The same is true of tenants unable to pay escalating rents in Schomburg Plaza and Lake View Apartments in addition to other Mitchell-Lama buildings in Harlem. According to the Community Service Society, a city public policy anti-poverty organization, New York City has an estimated 39,392 units left after losing about 26,254 units from the Mitchell-Lama program over the past 16 years. With accelerated gentrification throughout the city more units are set to leave with some 4,000 apartments in 12 developments on notice to quit the program.
Public Housing has fared no better. Faced with a looming deficit of $195 million for 2008 alone the New York City Housing Authority (NYCHA) announced a new round of rent increases of 5 to 15% for its "highest income households"; the second increase for the same households since 2006. NYCHA, the largest public housing administration in the nation, administers 2,600 buildings, made up of 406,000 residents. New cuts to close the deficit includes the elimination of hundreds of community centers including all of NYCHA's 94 community centers and 147 senior citizen centers operated by the City's Department for the Aging in public housing.
In addition, hundreds of programs serving youth at risk, tenants with job training, arts and athletic activities are scheduled to be closed. Ironically, while tenants in public housing are facing rent increase but cuts in services, maintenance and social programs NYCHA continues to warehouse thousands of vacant units. A 2005 study found 81% of units remain vacant up to 13 years while over 137,000 families remain on the waiting list. The loss of revenue is estimated in the millions of dollars.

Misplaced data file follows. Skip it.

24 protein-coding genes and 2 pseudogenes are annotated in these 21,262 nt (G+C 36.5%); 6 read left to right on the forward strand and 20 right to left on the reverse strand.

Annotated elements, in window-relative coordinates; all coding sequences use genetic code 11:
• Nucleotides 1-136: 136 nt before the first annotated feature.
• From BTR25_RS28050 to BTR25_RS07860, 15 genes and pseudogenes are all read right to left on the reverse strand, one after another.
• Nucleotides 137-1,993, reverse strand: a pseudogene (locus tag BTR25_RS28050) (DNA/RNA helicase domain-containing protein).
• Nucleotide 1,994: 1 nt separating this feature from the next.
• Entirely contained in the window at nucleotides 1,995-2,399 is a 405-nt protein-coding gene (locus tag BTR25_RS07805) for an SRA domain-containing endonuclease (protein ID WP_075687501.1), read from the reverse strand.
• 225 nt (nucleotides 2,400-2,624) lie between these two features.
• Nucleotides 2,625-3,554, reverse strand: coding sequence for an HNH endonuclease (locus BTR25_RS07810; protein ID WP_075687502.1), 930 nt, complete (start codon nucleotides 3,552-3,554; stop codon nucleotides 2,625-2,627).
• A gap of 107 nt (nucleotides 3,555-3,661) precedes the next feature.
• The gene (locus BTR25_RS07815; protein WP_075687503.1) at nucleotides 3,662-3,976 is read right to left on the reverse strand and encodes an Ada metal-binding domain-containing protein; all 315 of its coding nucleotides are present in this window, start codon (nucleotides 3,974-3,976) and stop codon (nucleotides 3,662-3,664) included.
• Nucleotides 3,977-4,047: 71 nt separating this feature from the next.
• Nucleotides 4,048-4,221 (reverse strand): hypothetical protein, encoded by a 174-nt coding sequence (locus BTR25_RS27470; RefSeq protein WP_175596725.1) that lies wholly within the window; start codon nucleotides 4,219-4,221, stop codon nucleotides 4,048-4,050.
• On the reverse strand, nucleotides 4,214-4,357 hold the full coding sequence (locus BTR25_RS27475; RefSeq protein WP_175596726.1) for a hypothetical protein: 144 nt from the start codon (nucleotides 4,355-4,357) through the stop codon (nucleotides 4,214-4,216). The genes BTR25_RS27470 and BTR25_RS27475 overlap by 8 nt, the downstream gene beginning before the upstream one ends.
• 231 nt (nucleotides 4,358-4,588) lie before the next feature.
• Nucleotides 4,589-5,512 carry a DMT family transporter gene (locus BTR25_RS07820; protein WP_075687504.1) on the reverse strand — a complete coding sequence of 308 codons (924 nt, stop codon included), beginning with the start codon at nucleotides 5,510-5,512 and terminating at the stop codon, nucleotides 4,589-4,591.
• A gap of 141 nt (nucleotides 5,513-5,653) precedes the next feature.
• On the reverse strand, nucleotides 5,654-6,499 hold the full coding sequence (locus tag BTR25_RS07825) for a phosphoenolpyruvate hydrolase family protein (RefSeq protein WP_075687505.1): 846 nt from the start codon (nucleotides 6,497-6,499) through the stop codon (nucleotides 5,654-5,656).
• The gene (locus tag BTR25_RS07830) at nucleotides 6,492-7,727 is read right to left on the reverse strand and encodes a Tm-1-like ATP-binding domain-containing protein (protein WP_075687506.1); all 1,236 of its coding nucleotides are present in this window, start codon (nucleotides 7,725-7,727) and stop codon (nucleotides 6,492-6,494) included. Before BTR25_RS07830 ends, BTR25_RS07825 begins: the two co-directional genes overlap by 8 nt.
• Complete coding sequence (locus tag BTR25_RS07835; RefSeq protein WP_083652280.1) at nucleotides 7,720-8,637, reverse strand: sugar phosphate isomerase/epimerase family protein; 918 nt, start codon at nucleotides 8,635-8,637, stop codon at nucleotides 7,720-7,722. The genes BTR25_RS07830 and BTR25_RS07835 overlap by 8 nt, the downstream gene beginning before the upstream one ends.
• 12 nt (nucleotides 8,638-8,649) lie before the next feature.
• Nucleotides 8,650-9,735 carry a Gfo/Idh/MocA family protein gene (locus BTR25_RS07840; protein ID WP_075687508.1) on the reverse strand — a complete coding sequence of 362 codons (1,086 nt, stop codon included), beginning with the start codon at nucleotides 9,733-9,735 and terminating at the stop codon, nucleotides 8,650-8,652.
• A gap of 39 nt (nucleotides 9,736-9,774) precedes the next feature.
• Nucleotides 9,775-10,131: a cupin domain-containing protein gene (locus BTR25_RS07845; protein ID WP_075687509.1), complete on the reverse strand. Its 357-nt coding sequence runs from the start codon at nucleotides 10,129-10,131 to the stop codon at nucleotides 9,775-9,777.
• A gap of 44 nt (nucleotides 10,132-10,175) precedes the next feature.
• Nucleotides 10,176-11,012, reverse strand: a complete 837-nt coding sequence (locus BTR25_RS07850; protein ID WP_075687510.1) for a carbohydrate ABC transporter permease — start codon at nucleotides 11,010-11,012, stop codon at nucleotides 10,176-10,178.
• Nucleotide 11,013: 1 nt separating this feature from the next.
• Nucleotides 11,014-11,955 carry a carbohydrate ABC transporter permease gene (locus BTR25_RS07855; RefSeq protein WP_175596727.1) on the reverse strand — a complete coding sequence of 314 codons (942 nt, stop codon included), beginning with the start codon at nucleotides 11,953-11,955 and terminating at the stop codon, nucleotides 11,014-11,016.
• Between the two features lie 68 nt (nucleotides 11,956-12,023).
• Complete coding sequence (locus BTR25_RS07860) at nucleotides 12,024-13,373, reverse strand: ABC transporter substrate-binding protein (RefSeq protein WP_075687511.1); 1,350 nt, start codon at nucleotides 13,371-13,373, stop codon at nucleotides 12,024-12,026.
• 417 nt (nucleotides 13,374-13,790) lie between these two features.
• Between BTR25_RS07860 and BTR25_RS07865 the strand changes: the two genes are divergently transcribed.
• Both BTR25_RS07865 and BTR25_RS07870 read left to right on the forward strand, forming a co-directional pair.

It is against this background that we need to weigh the supposed "community benefits" out of Harlem’s much touted “second renaissance.” The recent approval of Mayor Bloomberg's transit development initiatives in Central Harlem- the 125th Street rezoning from River to River, is on a scale staggering in scope, cost, ultimate displacement and political betrayal.
In April of 2008 Councilwoman Inez Dickens, representing Central Harlem that encompasses Community Board 10, entered into a quid pro quo agreement with the Bloomberg administration in exchange for Dickens to push through the land use proposal in the New York City Council.